Return to Mathematics IndexRules of Sign Change

Zuger, Joel P. Chicago Metro High School

280-2020

Objectives:1. This is aimed at 7^{th}and 8^{th}grades as well as pre-algebra and

1^{st}year algebra students.

2. Understand the operation of plus and minus signs during

arithmetic operations.

Apparatus Needed:1.Number Line Materials1.1 Number lines for each student printed across the whole paper. The lines must be spaced far enough apart so bingo markers cover only one line at a time. 1.2 Need translucent bingo markers, maybe 5-10 per student. 1.3 Need one acetate sheet with a number line to work with an overhead projector. 2.Function Machine2.1 Cardboard or wood cutout representing a machine, titled"Function Machine". It can be as elaborate or as simple as you

wish to construct it.

2.2 Strips of cardboard or other material one of which will go into

the machine from the top the other will come out from the side.

2.3 Crank on the machine which is either functional (pulling through

the top strip and pushing out the bottom strip) or turned just

for show

3.Keep It or Give It Game3.1 Two dice, each of a different color. 3.2 Sheet of equations, probably about 100 with positive and negative numbers with addition and multiplication operations.Recommended Strategy:1.Number line strategy- shows positive and negative numbers as

directions on the line, negative left, positive right. Explain

the difference between negative numbers and subtraction, i.e. a

bill for $8.00 is a negative number, it is money owed and you

do not have; getting $10.00 and paying $8.00 to satisfy the bill is

subtraction, transferring money you have leaving yourself with

$2.00.

Experiment with the number line using an overhead (with the students

working on their own number line papers). I.e. move 10(right) move

-5(left) all should be on 5(positive side of the number line).

Continue with a few more examples to show direction, and how to use

it.Note:use a couple of examples of subtracting negative numbers,

using reversal of direction for subtraction, so negative numbers

subtracted will move in a positive direction.

Experiment with multiplication using the number line, also show a

consistent pattern on the board so two methods reinforce sign

rules.

Example: | 4^{.}4=16|,

The products show a difference of 4 at | 3^{.}4=12|,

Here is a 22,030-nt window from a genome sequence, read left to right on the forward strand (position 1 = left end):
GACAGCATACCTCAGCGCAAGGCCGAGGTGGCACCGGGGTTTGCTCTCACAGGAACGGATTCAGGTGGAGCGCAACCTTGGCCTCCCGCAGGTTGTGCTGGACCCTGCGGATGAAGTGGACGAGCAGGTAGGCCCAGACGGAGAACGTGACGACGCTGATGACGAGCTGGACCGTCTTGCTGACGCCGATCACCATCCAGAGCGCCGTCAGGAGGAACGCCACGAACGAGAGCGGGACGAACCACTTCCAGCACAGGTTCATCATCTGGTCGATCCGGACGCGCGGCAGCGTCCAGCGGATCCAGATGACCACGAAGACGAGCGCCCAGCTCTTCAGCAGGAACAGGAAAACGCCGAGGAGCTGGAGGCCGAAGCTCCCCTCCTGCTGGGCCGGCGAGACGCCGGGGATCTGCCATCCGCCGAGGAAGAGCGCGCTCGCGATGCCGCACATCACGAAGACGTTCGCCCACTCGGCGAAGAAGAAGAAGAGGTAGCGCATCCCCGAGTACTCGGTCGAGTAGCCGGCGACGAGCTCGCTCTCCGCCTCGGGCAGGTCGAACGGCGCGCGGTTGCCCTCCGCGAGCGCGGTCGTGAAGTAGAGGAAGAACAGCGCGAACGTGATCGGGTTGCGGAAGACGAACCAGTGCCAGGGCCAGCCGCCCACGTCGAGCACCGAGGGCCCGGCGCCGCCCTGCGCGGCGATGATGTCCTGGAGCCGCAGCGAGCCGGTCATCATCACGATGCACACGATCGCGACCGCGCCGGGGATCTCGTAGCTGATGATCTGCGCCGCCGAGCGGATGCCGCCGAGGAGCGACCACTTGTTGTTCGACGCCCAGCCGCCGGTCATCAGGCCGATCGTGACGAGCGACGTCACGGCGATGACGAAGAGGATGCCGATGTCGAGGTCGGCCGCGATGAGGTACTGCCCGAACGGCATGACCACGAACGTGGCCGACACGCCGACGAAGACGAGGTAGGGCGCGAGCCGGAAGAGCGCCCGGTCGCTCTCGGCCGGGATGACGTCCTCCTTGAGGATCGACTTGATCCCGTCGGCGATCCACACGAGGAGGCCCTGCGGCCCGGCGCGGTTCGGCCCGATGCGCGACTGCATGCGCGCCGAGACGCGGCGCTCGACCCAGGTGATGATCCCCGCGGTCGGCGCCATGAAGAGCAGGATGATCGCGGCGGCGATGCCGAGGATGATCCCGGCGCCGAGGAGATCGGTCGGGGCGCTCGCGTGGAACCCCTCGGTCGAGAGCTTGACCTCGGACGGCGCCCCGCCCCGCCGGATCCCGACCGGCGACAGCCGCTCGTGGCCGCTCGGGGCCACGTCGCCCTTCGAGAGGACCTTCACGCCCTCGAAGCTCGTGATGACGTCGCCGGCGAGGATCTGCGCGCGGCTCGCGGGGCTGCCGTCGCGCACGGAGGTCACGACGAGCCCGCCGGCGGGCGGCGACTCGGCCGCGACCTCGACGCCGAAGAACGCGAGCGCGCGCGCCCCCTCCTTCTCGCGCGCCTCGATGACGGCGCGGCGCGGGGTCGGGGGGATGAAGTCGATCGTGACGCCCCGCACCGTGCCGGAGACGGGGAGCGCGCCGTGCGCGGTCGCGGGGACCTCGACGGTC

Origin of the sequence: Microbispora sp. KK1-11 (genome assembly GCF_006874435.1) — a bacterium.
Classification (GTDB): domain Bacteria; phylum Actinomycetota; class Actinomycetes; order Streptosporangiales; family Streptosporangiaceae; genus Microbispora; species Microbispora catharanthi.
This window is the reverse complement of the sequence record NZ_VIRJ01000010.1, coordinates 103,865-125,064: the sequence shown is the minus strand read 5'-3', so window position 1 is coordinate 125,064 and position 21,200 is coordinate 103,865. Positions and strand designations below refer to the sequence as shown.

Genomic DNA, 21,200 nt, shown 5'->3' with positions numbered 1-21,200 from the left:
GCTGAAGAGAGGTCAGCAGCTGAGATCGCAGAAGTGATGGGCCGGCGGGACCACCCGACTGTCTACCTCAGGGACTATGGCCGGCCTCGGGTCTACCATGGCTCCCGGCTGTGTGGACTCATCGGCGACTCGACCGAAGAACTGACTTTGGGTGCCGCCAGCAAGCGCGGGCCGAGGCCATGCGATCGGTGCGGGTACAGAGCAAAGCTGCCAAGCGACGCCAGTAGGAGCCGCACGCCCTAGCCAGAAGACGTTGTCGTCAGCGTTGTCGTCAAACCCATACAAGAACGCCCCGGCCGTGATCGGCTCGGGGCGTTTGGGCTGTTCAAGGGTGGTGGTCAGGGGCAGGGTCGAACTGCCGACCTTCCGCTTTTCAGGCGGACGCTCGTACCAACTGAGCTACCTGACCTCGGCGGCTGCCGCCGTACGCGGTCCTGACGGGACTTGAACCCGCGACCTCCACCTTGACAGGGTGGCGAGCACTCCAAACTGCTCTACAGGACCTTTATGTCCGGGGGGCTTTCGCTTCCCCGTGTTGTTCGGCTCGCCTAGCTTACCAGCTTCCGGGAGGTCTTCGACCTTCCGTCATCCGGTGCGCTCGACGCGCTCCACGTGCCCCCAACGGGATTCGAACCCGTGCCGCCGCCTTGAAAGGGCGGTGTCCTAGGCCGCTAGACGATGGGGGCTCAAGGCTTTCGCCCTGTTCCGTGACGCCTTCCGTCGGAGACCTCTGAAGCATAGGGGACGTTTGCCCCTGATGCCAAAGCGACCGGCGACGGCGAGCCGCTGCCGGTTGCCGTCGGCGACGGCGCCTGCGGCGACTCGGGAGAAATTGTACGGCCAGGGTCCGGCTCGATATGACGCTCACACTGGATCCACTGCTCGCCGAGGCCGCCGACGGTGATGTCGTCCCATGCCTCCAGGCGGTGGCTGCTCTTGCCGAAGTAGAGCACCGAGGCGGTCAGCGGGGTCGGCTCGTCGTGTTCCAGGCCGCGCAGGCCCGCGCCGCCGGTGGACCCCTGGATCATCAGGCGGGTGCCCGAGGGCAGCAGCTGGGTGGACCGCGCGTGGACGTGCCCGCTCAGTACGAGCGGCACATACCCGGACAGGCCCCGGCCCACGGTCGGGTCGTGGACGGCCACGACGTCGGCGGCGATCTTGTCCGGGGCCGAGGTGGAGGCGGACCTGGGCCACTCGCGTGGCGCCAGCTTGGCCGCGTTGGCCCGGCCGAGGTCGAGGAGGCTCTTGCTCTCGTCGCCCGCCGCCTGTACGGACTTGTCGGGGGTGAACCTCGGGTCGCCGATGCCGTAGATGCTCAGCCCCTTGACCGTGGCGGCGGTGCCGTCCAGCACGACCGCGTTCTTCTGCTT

each succeeding multiplication. | 2^{.}4= 8|,

| 1^{.}4= 4|,

| 0^{.}4= 0|,

|-1^{.}4=-4|,

|-2^{.}4=-8|;

To show negative times negative is positive^{__________}use pattern of: | 3^{.}(-4)=-12|,

use the number line using direction to | 2^{.}(-4)= -8|,

show results. The reason for using more | 1^{.}(-4)= -4|,

than one bingo marker is to show the | 0^{.}(-4)= 0|,

pattern on the number line. |-1^{.}(-4)= 4|,

|-2^{.}(-4)= 8|;

^{______________}It is recommended the 1^{st}number represent the multiple of the 2^{nd}

number, i.e. 3x4 means 4+4+4 not 3+3+3+3. Even though

multiplication is commutative, it will be easier, in algebra,

to show that 5w is 5 times w, meaning w+w+w+w+w.

2.Function Machine- This is used as reinforcement to calculate with

both positive and negative numbers. A strip of cardboard is marked

off with ___________________________

| 1 | 2 | 3 | 4 | 5 | etc.| and this is fed into the input of

^{___________________________}the machine (which is cardboard or wood, etc. painted or marked to be a machine), the 1 being fed in first. There is a 2^{nd}cardboard

which is the output for example;____________________________

| 2 | 4 | 6 | 8 | 10 | etc.|

which the students have to^{____________________________}guess, after seeing one or two examples, at what the output will be and what function is making this output, this case is input times 2. Make different strips for input and output. The function can be as complicated as (input - 3) times -2. 3.Keep It or Give It Away Game- This is used as reinforcement for the

operations of positive and negative numbers. The class can be

divided into 6-groups. Each group starts off with 50-points. The

team reaching 100-points first wins. A paper with 100+ equations on

it, with the first 6 equations numbered 1-6. Teams go in order, team

number 1 starting. Two dice used, each of a different color. One

die determines what team will get the equation if the original team

gives it away. The other determines which equation is solved. After

an equation is used the next equation on the list (other than the

original 6) will replace used equation. The team tossing the dice

has 10-seconds to decide to keep the equation or give it away (teams

want positive results and give away negative results). The team

getting it has 30-seconds to give the correct answer. The evaluation

of the equation are the points involved, i.e. 8^{.}(6-3)^{.}(-1), result is -24

points. If it was 4^{th}on the list the next equation goes into the 4^{th}slot,

etc. If the original team rolls 4 on the give dice then team 4 gets

the equation if the original team: 1) runs out of time, and result

is positive 2) wants to give it away; or 3) wants it but gives the

wrong evaluation and result is positive; else the original team gets

the points. Any other rules or changes can be made. Gear the rules

and the equations to the level of the class, it should be enjoyable

as well as educational.

Note:- The students should not be rushed to give instant answers.

Perhaps count 3-seconds before allowing any student to answer.